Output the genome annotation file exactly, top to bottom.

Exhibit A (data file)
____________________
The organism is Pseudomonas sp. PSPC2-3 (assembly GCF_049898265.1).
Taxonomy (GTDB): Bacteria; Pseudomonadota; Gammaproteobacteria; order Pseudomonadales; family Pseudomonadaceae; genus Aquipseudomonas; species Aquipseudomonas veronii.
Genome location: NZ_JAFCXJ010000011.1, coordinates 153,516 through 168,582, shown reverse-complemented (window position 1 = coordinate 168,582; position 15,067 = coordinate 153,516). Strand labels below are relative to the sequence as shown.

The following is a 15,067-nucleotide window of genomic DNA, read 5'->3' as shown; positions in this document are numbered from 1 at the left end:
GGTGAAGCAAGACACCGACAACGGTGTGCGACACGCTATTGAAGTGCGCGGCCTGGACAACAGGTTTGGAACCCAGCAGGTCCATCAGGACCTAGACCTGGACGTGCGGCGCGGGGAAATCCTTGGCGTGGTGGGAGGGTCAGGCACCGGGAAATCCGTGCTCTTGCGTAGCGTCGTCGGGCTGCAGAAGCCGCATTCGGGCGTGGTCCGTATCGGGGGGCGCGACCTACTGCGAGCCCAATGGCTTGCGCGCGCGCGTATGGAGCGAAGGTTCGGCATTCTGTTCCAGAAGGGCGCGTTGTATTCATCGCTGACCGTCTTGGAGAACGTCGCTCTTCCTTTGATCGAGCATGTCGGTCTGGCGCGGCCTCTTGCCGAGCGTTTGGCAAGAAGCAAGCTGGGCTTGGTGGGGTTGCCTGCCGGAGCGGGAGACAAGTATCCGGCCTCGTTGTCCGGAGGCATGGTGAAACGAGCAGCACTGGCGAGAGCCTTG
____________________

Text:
The organism is Pseudomonas sp. PSPC2-3 (assembly GCF_049898265.1).
Taxonomy (GTDB): Bacteria; Pseudomonadota; Gammaproteobacteria; order Pseudomonadales; family Pseudomonadaceae; genus Aquipseudomonas; species Aquipseudomonas veronii.
Genome location: NZ_JAFCXJ010000011.1, coordinates 153,516 through 168,582, shown reverse-complemented (window position 1 = coordinate 168,582; position 15,067 = coordinate 153,516). Strand labels below are relative to the sequence as shown.

The following is a 15,067-nucleotide window of genomic DNA, read 5'->3' as shown; positions in this document are numbered from 1 at the left end:
GGTGAAGCAAGACACCGACAACGGTGTGCGACACGCTATTGAAGTGCGCGGCCTGGACAACAGGTTTGGAACCCAGCAGGTCCATCAGGACCTAGACCTGGACGTGCGGCGCGGGGAAATCCTTGGCGTGGTGGGAGGGTCAGGCACCGGGAAATCCGTGCTCTTGCGTAGCGTCGTCGGGCTGCAGAAGCCGCATTCGGGCGTGGTCCGTATCGGGGGGCGCGACCTACTGCGAGCCCAATGGCTTGCGCGCGCGCGTATGGAGCGAAGGTTCGGCATTCTGTTCCAGAAGGGCGCGTTGTATTCATCGCTGACCGTCTTGGAGAACGTCGCTCTTCCTTTGATCGAGCATGTCGGTCTGGCGCGGCCTCTTGCCGAGCGTTTGGCAAGAAGCAAGCTGGGCTTGGTGGGGTTGCCTGCCGGAGCGGGAGACAAGTATCCGGCCTCGTTGTCCGGAGGCATGGTGAAACGAGCAGCACTGGCGAGAGCCTTG